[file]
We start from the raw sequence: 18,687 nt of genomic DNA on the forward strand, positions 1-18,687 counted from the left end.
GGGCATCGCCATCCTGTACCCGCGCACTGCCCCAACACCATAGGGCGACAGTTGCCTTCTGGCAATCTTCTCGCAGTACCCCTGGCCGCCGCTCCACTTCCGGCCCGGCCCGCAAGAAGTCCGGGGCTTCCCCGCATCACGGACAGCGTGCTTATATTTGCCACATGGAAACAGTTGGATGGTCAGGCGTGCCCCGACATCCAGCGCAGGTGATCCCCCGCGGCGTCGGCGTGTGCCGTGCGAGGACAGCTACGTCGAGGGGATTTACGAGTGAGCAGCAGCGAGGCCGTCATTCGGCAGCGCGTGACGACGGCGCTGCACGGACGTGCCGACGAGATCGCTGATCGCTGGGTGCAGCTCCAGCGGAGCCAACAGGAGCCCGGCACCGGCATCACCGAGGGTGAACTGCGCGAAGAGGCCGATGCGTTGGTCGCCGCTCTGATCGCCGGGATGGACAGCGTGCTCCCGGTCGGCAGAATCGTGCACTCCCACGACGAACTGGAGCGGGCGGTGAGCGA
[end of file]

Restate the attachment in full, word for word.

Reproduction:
We start from the raw sequence: 18,687 nt of genomic DNA on the forward strand, positions 1-18,687 counted from the left end.
GGGCATCGCCATCCTGTACCCGCGCACTGCCCCAACACCATAGGGCGACAGTTGCCTTCTGGCAATCTTCTCGCAGTACCCCTGGCCGCCGCTCCACTTCCGGCCCGGCCCGCAAGAAGTCCGGGGCTTCCCCGCATCACGGACAGCGTGCTTATATTTGCCACATGGAAACAGTTGGATGGTCAGGCGTGCCCCGACATCCAGCGCAGGTGATCCCCCGCGGCGTCGGCGTGTGCCGTGCGAGGACAGCTACGTCGAGGGGATTTACGAGTGAGCAGCAGCGAGGCCGTCATTCGGCAGCGCGTGACGACGGCGCTGCACGGACGTGCCGACGAGATCGCTGATCGCTGGGTGCAGCTCCAGCGGAGCCAACAGGAGCCCGGCACCGGCATCACCGAGGGTGAACTGCGCGAAGAGGCCGATGCGTTGGTCGCCGCTCTGATCGCCGGGATGGACAGCGTGCTCCCGGTCGGCAGAATCGTGCACTCCCACGACGAACTGGAGCGGGCGGTGAGCGA